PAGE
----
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At Jos Festival Of Theatre, Life Experiences Connect Audience With stage


A theatre play. Image source kingsriverlife

A theatre play. Image source kingsriverlife

THE opening play at the ninth Jos Festival of Theatre, King Hedley ll, well introduced the audience to the quality of stage artistry and panache expected from the Jos Repertory Theatre, as the non predictable weather of the city played its part to the understanding of the theatrical experience at the Alliance Française, venue of the event, which ran from March 10 to 14.

Themed Untold Stories, the festival had a unique motif as explained by Patrick-Jude Oteh, the festival’s producer and artistic director.

“All the plays seen at the festival have a unique connection to how people seek to find meanings in their lives. From August Wilson’s King Hedley ll, Sefi Atta’s Last Stand, Onukaba Adinoyi-Ojo’s Body Parts, Jacinto Benavente’s The Bonds of Interest and Barclays Ayakoroma’s Castles In The Air, all the characters we confront offer different visions of life and how they live it and possibly surmount it,” he said.

“How they surmount these challenges will hopefully be for each of us, the dismantling of cultural stereotypes and dissemination of new knowledge.”

According to Oteh, the aim is not to isolate any form of art, but rather look at specific firms of engagement with artistic languages, styles, forms and genres. The need for dialogues assumes more urgency considering the insecurity and challenges being faced in the country.

“It is a new and urgent assignment for the arts built on promoting the direct and personal experience of high quality artistic performances, while acknowledging the fact that direct people to people connections retain an abiding power in the age of the Internet and digital mediation.”

He said, “increasingly, we are all beginning to appreciate the symbiotic relationship between the economy of any nation and the arts. In the last couple of years, the arts, especially the stage arts, have been buffeted by the harsh economic realities. Our Nigerian situation is dire, as most people do not see the relationship between the arts and a healthy society.

“The arts will be one of the very few bridges that will help us build new visions and new cities to be inhabited by a new people as we increasingly see the tearing down of traditional borders and demarcations in different parts of the world post the Arab Spring revolutions and re-definitions.”

While explaining the relationship between the US Mission and the Festival of Theatre in Jos, Robert Kerr, Cultural Attaché to the US Mission in Nigeria, said, “we think it is good that we don’t just support programmes in Abuja and Lagos, we like to support programmes around the country, and we have traditionally supported this one, this is the fourth year in a row that we have supported this theatre festival.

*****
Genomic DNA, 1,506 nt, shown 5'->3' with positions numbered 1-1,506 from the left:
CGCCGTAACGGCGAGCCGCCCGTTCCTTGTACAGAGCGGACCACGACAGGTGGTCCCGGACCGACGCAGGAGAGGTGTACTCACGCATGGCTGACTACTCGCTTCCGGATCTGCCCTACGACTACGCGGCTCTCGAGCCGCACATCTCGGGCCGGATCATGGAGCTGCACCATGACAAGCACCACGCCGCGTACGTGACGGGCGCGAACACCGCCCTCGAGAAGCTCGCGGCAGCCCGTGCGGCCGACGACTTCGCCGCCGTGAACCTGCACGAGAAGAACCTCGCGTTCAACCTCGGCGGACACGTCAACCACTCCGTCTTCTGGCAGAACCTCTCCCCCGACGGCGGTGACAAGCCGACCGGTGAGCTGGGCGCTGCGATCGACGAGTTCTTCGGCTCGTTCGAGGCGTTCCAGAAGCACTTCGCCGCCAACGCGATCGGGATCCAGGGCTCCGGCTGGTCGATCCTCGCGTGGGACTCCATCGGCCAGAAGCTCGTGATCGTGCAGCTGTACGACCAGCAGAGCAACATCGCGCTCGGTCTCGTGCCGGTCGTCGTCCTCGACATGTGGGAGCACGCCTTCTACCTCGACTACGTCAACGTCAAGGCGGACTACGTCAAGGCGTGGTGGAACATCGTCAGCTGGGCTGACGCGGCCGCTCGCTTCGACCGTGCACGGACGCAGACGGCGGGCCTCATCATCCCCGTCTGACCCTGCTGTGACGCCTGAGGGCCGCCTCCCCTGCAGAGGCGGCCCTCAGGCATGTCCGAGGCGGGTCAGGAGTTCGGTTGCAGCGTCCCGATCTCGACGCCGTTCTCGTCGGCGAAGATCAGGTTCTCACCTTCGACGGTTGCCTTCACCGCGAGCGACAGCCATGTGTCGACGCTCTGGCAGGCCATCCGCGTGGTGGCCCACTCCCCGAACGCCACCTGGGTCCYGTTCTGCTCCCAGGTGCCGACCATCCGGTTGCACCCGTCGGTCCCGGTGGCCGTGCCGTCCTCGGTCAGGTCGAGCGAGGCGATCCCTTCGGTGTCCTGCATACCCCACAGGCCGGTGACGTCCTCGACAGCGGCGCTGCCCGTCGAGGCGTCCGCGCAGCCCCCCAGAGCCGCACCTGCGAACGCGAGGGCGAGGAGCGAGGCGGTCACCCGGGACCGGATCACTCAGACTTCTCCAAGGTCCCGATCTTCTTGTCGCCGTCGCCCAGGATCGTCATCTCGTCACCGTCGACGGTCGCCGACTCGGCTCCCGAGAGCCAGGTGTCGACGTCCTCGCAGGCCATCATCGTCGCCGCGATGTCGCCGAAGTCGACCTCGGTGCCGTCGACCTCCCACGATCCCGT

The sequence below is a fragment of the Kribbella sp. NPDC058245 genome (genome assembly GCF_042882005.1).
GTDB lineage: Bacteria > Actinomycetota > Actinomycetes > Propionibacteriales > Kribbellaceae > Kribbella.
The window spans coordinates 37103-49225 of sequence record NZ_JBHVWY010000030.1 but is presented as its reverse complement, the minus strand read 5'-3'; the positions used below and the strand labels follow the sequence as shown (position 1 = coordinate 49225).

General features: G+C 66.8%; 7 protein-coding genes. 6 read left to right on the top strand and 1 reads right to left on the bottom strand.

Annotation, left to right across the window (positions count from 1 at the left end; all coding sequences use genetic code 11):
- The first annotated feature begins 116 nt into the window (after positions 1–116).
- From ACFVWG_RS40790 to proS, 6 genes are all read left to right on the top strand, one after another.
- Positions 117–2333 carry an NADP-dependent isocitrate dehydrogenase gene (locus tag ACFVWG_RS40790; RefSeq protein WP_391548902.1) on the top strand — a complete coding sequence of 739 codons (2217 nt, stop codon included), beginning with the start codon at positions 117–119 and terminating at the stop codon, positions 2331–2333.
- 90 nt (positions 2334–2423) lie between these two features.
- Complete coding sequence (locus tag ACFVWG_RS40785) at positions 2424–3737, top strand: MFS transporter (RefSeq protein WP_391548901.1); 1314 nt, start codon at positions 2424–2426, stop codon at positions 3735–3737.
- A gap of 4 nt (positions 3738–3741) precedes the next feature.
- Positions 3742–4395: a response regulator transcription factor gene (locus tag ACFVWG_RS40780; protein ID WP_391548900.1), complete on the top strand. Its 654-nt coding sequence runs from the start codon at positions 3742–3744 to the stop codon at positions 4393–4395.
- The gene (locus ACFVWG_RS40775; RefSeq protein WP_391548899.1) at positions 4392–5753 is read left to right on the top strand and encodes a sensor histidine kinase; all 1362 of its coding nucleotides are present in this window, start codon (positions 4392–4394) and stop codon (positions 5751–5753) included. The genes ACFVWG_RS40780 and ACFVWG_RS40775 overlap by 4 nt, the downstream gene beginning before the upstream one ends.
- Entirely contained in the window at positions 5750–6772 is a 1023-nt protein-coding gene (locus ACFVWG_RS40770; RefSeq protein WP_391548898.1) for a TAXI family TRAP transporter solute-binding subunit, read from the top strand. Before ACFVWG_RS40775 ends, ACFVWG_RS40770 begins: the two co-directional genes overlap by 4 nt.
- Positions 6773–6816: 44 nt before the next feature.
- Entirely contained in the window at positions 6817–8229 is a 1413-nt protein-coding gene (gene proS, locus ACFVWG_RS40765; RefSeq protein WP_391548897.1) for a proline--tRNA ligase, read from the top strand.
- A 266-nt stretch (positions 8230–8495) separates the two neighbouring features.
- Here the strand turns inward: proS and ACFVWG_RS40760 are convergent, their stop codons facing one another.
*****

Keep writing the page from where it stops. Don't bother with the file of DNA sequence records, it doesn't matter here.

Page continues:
We are anxious to support the arts in different places, we do it in Lagos and Abuja and wanted to do it in Jos.” One of the plays, Body Parts, had premièred at the festival. Onukaba Adinoyi-Ojo, who was present at the event, gave the audience the rare experience of interacting with the playwright.

Body Parts is one of three plays by Onukaba that examines the unemployment situation in Nigeria. It is the story of a group of young men who out of being unemployed create jobs for themselves by hawking their vital organs to the highest bidder. There is a strong demand for kidneys and they have very healthy ones to sell. But there is a snag as they sell to someone who has a history with their family dating back thirty years.

King Hedley II depicts life in Pittsburgh in 1985. King Hedley II is out of jail. He comes back home, gets married and tries to live making his own rules. He lives with his mother and his wife, whom he would very much love to see get pregnant. She eventually gets pregnant, but decides to have an abortion, as she would not want to have a child who would not know his father.

His mother’s lover of 30 years appears and decides to formally marry his mother, but before this happens, he asks her to tell King Hedley II who his real father is. Unfortunately, he had killed his father during a row over some gambling debts.

On the day, they decide to get their marriage license; all the secrets, which she had taught she would take to her grave, come tumbling out with disastrous consequences. Castles in the Air exposes traditional prejudices on mixed marriages between diverse ethnic groups in Nigeria. Aminu and Stella are promised the sum of N10m if they get married within a year and give birth to a son. But are the two ready?

Last Stand is the story of a family torn apart by the will of their dying patriarch, a retired military General. Who does he leave his estate to? The designated heir is not interested in the wealth and that leaves the estate open to a fight between two wives, a dead wife and their children. Last Stand premiered at the Terra Kulture in Lagos, last November.

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